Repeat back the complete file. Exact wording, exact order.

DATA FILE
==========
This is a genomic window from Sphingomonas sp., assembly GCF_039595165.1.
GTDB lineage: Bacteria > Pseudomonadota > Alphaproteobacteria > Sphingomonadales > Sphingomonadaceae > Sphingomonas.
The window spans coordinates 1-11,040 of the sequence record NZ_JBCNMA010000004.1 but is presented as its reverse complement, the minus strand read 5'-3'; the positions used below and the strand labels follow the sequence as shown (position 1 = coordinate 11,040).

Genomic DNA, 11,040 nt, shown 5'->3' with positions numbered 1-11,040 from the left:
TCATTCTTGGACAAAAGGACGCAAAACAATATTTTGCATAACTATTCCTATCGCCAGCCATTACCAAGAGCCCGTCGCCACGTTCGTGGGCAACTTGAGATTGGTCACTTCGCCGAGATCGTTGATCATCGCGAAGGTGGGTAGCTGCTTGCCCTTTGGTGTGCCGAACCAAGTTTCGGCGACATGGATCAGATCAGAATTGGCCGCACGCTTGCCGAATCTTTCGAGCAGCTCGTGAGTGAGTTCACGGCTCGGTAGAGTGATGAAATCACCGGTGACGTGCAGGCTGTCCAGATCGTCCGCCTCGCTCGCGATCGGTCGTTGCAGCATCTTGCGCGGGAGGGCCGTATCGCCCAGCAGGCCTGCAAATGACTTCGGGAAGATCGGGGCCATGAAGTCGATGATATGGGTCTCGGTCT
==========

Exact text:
This is a genomic window from Sphingomonas sp., assembly GCF_039595165.1.
GTDB lineage: Bacteria > Pseudomonadota > Alphaproteobacteria > Sphingomonadales > Sphingomonadaceae > Sphingomonas.
The window spans coordinates 1-11,040 of the sequence record NZ_JBCNMA010000004.1 but is presented as its reverse complement, the minus strand read 5'-3'; the positions used below and the strand labels follow the sequence as shown (position 1 = coordinate 11,040).

Genomic DNA, 11,040 nt, shown 5'->3' with positions numbered 1-11,040 from the left:
TCATTCTTGGACAAAAGGACGCAAAACAATATTTTGCATAACTATTCCTATCGCCAGCCATTACCAAGAGCCCGTCGCCACGTTCGTGGGCAACTTGAGATTGGTCACTTCGCCGAGATCGTTGATCATCGCGAAGGTGGGTAGCTGCTTGCCCTTTGGTGTGCCGAACCAAGTTTCGGCGACATGGATCAGATCAGAATTGGCCGCACGCTTGCCGAATCTTTCGAGCAGCTCGTGAGTGAGTTCACGGCTCGGTAGAGTGATGAAATCACCGGTGACGTGCAGGCTGTCCAGATCGTCCGCCTCGCTCGCGATCGGTCGTTGCAGCATCTTGCGCGGGAGGGCCGTATCGCCCAGCAGGCCTGCAAATGACTTCGGGAAGATCGGGGCCATGAAGTCGATGATATGGGTCTCGGTCT